• From Stochastic Grammar to Bayes Network: Probabilistic Parsing of Complex Activity Authors: Nam N. Vo, Aaron F. Bobick
    We propose a probabilistic method for parsing a temporal sequence such as a complex activity defined as composition of sub-activities/actions. The temporal structure of the high-level activity is represented by a string-length limited stochastic context-free grammar. Given the grammar, a Bayes network, which we term Sequential Interval Network (SIN), is generated where the variable nodes correspond to the start and end times of component actions. The network integrates information about the duration of each primitive action, visual detection results for each primitive action, and the activity's temporal structure. At any moment in time during the activity, message passing is used to perform exact inference yielding the posterior probabilities of the start and end times for each different activity/action. We provide demonstrations of this framework being applied to vision tasks such as action prediction, classification of the high-level activities or temporal segmentation of a test sequence; the method is also applicable in Human Robot Interaction domain where continual prediction of human action is needed.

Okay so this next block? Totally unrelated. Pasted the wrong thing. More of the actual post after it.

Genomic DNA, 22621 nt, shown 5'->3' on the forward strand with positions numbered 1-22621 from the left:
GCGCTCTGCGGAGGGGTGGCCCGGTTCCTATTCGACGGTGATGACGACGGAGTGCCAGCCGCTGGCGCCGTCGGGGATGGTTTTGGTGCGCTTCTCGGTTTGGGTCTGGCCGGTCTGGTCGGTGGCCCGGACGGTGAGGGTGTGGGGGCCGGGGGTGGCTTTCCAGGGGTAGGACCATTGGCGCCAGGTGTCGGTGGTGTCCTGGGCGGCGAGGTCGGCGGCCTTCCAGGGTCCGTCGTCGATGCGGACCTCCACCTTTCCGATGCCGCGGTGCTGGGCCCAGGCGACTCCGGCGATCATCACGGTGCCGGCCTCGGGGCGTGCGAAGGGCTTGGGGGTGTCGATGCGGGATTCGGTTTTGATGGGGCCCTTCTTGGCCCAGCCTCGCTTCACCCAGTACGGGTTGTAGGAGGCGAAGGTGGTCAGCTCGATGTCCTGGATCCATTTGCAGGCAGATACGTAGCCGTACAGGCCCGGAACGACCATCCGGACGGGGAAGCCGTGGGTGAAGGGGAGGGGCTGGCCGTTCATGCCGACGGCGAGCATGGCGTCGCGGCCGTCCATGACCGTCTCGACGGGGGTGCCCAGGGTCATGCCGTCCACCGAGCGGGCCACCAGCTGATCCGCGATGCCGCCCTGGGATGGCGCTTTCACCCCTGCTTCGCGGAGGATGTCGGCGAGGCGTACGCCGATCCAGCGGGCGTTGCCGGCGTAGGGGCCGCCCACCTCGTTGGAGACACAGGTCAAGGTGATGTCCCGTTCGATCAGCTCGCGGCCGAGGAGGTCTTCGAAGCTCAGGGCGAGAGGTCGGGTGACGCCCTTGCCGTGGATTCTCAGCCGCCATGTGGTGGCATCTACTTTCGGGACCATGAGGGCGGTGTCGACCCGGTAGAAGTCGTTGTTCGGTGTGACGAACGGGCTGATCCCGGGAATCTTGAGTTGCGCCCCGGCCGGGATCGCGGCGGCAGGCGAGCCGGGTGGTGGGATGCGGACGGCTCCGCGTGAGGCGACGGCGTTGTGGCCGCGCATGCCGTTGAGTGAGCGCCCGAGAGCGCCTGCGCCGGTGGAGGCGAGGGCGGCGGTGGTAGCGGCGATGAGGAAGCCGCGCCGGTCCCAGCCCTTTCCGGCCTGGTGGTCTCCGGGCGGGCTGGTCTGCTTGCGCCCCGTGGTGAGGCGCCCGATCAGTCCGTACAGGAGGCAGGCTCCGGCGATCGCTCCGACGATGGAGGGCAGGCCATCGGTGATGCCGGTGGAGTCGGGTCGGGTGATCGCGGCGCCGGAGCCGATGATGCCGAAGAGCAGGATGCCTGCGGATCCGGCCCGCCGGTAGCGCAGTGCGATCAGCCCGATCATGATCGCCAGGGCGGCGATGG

• 3D Pose from Motion for Cross-view Action Recognition via Non-linear Circulant Temporal Encoding Authors: Ankur Gupta, Julieta Martinez, James J. Little, Robert J. Woodham
    We describe a new approach to transfer knowledge across views for action recognition by using examples from a large collection of unlabelled mocap data. We achieve this by directly matching purely motion based features from videos to mocap. Our approach recovers 3D pose sequences without performing any body part tracking. We use these matches to generate multiple motion projections and thus add view invariance to our action recognition model. We also introduce a closed form solution for approximate non-linear Circulant Temporal Encoding (nCTE), which allows us to efficiently perform the matches in the frequency domain. We test our approach on the challenging unsupervised modality of the IXMAS dataset, and use publicly available motion capture data for matching. Without any additional annotation effort, we are able to significantly outperform the current state of the art.